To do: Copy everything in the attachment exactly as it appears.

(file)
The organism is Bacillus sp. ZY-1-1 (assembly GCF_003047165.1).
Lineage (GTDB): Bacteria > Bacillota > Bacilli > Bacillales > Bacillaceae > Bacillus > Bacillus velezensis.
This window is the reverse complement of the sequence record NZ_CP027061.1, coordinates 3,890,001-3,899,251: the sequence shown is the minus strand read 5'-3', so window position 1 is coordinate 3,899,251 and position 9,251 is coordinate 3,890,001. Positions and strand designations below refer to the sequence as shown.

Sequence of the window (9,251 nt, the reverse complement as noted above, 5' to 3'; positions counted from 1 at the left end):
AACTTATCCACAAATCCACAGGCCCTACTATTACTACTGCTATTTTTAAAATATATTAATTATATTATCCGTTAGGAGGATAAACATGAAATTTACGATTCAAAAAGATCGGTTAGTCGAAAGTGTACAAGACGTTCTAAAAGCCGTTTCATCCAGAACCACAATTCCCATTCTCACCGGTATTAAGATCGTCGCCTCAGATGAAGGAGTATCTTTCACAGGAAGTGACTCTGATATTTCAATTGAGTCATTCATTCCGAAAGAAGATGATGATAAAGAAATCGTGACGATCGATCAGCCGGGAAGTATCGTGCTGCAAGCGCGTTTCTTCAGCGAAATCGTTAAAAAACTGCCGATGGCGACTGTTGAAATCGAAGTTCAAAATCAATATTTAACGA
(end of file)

The organism is Bacillus sp. ZY-1-1 (assembly GCF_003047165.1).
Lineage (GTDB): Bacteria > Bacillota > Bacilli > Bacillales > Bacillaceae > Bacillus > Bacillus velezensis.
This window is the reverse complement of the sequence record NZ_CP027061.1, coordinates 3,890,001-3,899,251: the sequence shown is the minus strand read 5'-3', so window position 1 is coordinate 3,899,251 and position 9,251 is coordinate 3,890,001. Positions and strand designations below refer to the sequence as shown.

Sequence of the window (9,251 nt, the reverse complement as noted above, 5' to 3'; positions counted from 1 at the left end):
AACTTATCCACAAATCCACAGGCCCTACTATTACTACTGCTATTTTTAAAATATATTAATTATATTATCCGTTAGGAGGATAAACATGAAATTTACGATTCAAAAAGATCGGTTAGTCGAAAGTGTACAAGACGTTCTAAAAGCCGTTTCATCCAGAACCACAATTCCCATTCTCACCGGTATTAAGATCGTCGCCTCAGATGAAGGAGTATCTTTCACAGGAAGTGACTCTGATATTTCAATTGAGTCATTCATTCCGAAAGAAGATGATGATAAAGAAATCGTGACGATCGATCAGCCGGGAAGTATCGTGCTGCAAGCGCGTTTCTTCAGCGAAATCGTTAAAAAACTGCCGATGGCGACTGTTGAAATCGAAGTTCAAAATCAATATTTAACGA